Australian Open: Unvaccinated children not allowed to play, says state premier

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There will be no unvaccinated players playing at the Australian Open after the state premier intervened on Wednesday to ban unvaccinated schoolchildren from the competition.

In 2013 a Sydney private school imposed a similar ban on public school students with regards to playing in the Australian Open, shortly after the UK’s outbreak of the measles virus which killed four teenagers.

The outbreak in Sydney was partially triggered by claims by a nurse and author of The Measles, Mumps, and Rubella (MMR) vaccine is linked to autism.

The state premier Daniel Andrews said the unvaccinated students involved in the 2013 outbreak “did not return to their school in the same state of health” as others.

“I am sending a message out loudly to sport that, where there are unvaccinated children in the broader community, they will not be allowed to participate in schools, sporting events or state-funded activities,” Andrews said.

Under the previous leadership of former Prime Minister Malcolm Turnbull, the Australian Centre for International Sport Medicine (ACISM) was set up to address a number of contentious issues in sport, including improving athlete safety and player welfare, player performance and player equipment.

As part of its announcement, ACISM have also launched an online campaign targeting parents, particularly parents who have children at sports whose leading competitors include children with allergies.

“Nearly half a million Australian children between the ages of five and 17 have a confirmed allergy to peanut, tree nuts or another nut,” the notice states.

The online notice promotes a pamphlet “for parents of parents of children with allergies in sport and families” featuring resources on how to cope with and manage allergies as part of a broader effort to publicise the growing health risks associated with taking part in sports involving players with asthma, food allergies, food intolerance, and food allergies.

ACCIM has previously warned of the potential dangers associated with hay fever, asthmatics, stomach and toothaches as a result of participating in winter sporting events.

More recently, ACISM staff have released medical reports on an allergic reaction to a protein in an amino acid, and the potential risk of developing cancer with energy drinks.

The Victorian Premier described the campaign as an “inclusive” effort to raise awareness of allergic risks and its effects in sport.

More than 1.5 million Australians have a confirmed allergy to nuts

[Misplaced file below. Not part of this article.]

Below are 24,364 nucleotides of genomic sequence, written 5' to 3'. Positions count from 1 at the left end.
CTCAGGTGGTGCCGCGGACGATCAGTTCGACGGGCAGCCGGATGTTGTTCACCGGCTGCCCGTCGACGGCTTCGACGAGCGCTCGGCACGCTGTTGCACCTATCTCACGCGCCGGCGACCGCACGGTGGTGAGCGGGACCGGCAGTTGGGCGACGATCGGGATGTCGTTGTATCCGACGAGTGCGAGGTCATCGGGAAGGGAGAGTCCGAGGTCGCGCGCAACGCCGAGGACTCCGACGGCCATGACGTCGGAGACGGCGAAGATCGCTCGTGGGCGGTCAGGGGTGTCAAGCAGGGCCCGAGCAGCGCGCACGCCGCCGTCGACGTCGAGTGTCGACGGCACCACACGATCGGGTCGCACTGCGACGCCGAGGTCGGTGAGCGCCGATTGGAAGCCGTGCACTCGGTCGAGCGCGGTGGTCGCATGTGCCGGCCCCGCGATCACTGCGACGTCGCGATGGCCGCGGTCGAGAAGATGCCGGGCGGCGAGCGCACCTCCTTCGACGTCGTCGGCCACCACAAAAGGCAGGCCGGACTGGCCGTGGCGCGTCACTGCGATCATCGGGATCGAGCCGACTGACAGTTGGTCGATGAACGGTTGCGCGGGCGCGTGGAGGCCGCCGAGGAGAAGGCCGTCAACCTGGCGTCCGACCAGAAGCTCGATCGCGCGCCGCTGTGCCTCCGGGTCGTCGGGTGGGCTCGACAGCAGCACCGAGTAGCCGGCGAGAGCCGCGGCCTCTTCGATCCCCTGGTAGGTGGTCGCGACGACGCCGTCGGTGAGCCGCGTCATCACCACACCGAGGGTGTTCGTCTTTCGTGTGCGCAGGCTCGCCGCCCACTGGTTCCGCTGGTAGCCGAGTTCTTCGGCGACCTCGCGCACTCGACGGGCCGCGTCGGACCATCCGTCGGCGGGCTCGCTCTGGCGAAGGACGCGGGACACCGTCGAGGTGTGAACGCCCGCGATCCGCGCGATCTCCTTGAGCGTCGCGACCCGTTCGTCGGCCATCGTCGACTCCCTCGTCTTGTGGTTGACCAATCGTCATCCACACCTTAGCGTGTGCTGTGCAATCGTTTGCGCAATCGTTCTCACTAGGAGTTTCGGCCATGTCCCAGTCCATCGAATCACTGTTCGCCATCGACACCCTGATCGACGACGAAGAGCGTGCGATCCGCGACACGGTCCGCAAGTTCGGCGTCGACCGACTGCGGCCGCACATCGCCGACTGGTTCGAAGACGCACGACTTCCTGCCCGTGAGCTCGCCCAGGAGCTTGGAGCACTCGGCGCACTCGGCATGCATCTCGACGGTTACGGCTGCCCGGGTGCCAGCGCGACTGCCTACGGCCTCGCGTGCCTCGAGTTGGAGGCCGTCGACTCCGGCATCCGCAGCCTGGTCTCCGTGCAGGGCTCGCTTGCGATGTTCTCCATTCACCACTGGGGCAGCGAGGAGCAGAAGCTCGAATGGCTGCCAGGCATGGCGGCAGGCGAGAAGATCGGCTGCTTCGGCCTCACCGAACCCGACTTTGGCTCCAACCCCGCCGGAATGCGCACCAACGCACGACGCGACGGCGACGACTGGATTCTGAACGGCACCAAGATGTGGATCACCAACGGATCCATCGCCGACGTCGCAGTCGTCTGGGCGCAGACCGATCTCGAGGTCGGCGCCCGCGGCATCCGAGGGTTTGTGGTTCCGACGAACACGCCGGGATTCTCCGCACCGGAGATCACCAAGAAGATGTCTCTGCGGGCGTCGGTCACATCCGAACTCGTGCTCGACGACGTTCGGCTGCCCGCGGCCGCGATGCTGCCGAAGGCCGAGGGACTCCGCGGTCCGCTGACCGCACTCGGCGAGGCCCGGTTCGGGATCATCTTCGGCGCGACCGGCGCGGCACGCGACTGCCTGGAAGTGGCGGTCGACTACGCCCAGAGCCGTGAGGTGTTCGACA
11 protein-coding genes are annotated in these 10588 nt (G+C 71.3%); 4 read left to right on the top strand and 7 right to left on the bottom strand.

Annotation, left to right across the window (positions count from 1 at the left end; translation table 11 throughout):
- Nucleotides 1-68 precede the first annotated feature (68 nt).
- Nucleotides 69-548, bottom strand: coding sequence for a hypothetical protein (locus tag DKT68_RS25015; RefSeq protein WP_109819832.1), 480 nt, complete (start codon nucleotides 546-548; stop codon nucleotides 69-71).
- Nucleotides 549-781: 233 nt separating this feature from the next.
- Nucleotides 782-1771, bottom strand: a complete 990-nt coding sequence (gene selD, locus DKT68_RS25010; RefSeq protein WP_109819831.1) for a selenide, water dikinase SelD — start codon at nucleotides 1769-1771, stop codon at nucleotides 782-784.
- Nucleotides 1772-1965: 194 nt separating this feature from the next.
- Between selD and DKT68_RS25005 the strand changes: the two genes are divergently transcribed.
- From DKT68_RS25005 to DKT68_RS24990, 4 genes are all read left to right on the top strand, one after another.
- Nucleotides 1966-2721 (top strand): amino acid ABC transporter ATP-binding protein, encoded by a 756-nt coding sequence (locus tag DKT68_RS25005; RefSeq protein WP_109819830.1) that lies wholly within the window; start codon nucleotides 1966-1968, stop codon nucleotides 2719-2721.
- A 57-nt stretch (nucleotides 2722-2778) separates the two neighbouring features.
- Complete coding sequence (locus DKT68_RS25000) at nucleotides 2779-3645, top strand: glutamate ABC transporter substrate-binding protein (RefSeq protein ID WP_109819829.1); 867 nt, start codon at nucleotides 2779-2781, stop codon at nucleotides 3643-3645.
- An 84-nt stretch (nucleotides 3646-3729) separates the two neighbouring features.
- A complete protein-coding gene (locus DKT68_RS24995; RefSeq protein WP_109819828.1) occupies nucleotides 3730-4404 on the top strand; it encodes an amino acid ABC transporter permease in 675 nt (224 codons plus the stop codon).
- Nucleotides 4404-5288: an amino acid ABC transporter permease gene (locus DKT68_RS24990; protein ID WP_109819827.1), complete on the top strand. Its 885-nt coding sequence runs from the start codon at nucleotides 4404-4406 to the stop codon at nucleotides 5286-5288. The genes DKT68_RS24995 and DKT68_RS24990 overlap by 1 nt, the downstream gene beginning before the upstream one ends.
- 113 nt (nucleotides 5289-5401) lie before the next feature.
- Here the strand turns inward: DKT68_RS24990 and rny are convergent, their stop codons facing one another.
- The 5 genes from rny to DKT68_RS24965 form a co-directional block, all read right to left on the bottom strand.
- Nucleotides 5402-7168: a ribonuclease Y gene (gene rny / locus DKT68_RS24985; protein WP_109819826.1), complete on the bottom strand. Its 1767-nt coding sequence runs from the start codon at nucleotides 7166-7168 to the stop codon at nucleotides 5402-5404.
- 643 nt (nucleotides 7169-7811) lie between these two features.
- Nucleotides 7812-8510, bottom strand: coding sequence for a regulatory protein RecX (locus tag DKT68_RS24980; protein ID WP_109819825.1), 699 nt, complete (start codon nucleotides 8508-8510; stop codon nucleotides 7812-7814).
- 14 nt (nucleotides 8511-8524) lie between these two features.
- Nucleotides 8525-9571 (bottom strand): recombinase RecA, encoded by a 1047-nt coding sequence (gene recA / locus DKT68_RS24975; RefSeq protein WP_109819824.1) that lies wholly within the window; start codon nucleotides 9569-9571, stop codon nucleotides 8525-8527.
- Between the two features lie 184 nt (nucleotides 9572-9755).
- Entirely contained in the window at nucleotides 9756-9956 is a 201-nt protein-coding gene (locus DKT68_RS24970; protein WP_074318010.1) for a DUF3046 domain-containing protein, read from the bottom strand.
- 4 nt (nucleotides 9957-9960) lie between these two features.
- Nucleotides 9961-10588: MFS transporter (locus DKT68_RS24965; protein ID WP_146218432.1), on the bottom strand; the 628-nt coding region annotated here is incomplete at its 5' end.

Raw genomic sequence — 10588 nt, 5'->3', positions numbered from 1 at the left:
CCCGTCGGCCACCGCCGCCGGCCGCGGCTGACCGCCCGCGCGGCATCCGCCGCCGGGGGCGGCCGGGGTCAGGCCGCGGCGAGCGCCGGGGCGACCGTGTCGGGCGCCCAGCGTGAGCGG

Medication used to treat hay fever or asthma

According to the notes included in the ACISM pamphlet, Australia has the highest number of potentially allergic schoolchildren in the world.

ACISM believes this is due to the impact of shared food and other ingredients from sports, such as the dairy and meat products that are part of many sports.

“While the evidence is anecdotal at this stage, we do not believe there are any synergies between the disease and sport in Australian case,” it states in its recent studies, which suggest one in every five children has a confirmed allergy to a nut, four in 10 foods contain milk protein, one in three sport drinks contain an amino acid which causes an allergy.

The educational campaign reinforces the risk associated with allergy and asthma being a current long-term health issue and offers a number of ways in which it may be managed at home, including home dosing with an antiseptic gel, avoiding contact with allergens while working or playing and discussing a better diet with a doctor.

For parents of children with allergies, ACISM says a supportive, proactive support network that involves health care providers and support systems to deal with allergies, including allergy tests, dietary changes and the inclusion of oral antiviral medicine during competition, is essential.

Parents can visit the ACISM website and receive a free brochure with an online questionnaire to survey their views about allergies and their treatment.

The ACISM website states: “There are no definitive studies which provide objective evidence to substantiate the health effects of sport or competition with food allergens which have high levels of unanthracised antigenicity [specificty] in the human body, and if this is the case then there is a risk of developing an allergy to them.”

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